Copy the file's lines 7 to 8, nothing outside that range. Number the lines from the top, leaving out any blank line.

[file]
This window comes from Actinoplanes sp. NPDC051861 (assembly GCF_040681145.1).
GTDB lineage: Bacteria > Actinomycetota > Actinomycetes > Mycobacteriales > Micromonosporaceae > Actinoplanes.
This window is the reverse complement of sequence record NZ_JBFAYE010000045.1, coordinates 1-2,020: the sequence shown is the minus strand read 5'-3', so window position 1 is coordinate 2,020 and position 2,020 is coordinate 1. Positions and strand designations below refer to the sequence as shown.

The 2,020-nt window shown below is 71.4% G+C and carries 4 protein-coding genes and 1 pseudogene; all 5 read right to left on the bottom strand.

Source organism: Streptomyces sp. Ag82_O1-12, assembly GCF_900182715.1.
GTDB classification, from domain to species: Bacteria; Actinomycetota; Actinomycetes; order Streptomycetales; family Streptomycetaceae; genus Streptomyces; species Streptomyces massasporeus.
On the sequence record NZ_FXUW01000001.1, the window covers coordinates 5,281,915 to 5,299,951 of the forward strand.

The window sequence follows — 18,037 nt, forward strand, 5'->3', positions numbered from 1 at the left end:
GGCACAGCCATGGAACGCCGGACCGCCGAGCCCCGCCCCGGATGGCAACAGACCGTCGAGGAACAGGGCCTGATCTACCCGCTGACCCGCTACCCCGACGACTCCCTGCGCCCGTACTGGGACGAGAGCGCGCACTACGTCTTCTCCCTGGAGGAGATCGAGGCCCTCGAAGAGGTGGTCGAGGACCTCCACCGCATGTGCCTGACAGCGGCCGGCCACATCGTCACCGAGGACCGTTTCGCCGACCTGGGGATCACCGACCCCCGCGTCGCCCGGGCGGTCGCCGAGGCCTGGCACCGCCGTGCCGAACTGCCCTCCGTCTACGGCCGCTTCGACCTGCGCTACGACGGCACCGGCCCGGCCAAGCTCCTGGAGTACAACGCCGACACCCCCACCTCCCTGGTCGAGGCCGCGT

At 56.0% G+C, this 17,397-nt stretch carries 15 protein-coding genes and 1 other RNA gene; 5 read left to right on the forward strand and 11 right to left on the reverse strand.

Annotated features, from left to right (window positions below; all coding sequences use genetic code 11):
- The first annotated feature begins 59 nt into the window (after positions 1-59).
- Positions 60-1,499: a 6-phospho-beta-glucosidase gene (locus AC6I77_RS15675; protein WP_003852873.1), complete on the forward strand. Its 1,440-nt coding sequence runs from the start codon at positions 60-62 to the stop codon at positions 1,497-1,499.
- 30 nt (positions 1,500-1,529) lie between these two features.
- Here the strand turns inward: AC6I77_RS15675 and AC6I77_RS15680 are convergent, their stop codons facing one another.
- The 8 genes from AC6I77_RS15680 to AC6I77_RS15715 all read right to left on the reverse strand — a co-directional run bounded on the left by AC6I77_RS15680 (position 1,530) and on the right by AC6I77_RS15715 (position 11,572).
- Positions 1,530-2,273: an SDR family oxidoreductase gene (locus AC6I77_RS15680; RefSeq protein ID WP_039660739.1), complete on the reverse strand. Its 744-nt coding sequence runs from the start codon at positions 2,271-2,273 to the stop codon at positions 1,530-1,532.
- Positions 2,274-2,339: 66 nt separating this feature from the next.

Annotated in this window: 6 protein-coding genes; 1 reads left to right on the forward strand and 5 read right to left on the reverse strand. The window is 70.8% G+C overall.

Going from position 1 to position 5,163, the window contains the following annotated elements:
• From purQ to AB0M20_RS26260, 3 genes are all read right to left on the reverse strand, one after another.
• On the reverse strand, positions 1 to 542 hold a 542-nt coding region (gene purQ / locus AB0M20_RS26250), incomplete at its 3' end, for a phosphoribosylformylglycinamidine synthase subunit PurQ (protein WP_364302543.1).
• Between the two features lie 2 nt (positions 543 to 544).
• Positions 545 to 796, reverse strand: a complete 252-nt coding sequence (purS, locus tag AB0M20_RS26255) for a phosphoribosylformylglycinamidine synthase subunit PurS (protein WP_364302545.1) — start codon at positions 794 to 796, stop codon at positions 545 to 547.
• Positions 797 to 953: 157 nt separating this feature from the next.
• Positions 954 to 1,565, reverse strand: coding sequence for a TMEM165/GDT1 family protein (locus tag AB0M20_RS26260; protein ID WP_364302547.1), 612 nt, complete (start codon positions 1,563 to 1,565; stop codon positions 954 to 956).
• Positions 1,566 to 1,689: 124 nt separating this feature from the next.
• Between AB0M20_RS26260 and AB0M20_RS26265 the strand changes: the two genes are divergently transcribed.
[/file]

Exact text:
On the sequence record NZ_FXUW01000001.1, the window covers coordinates 5,281,915 to 5,299,951 of the forward strand.

The window sequence follows — 18,037 nt, forward strand, 5'->3', positions numbered from 1 at the left end: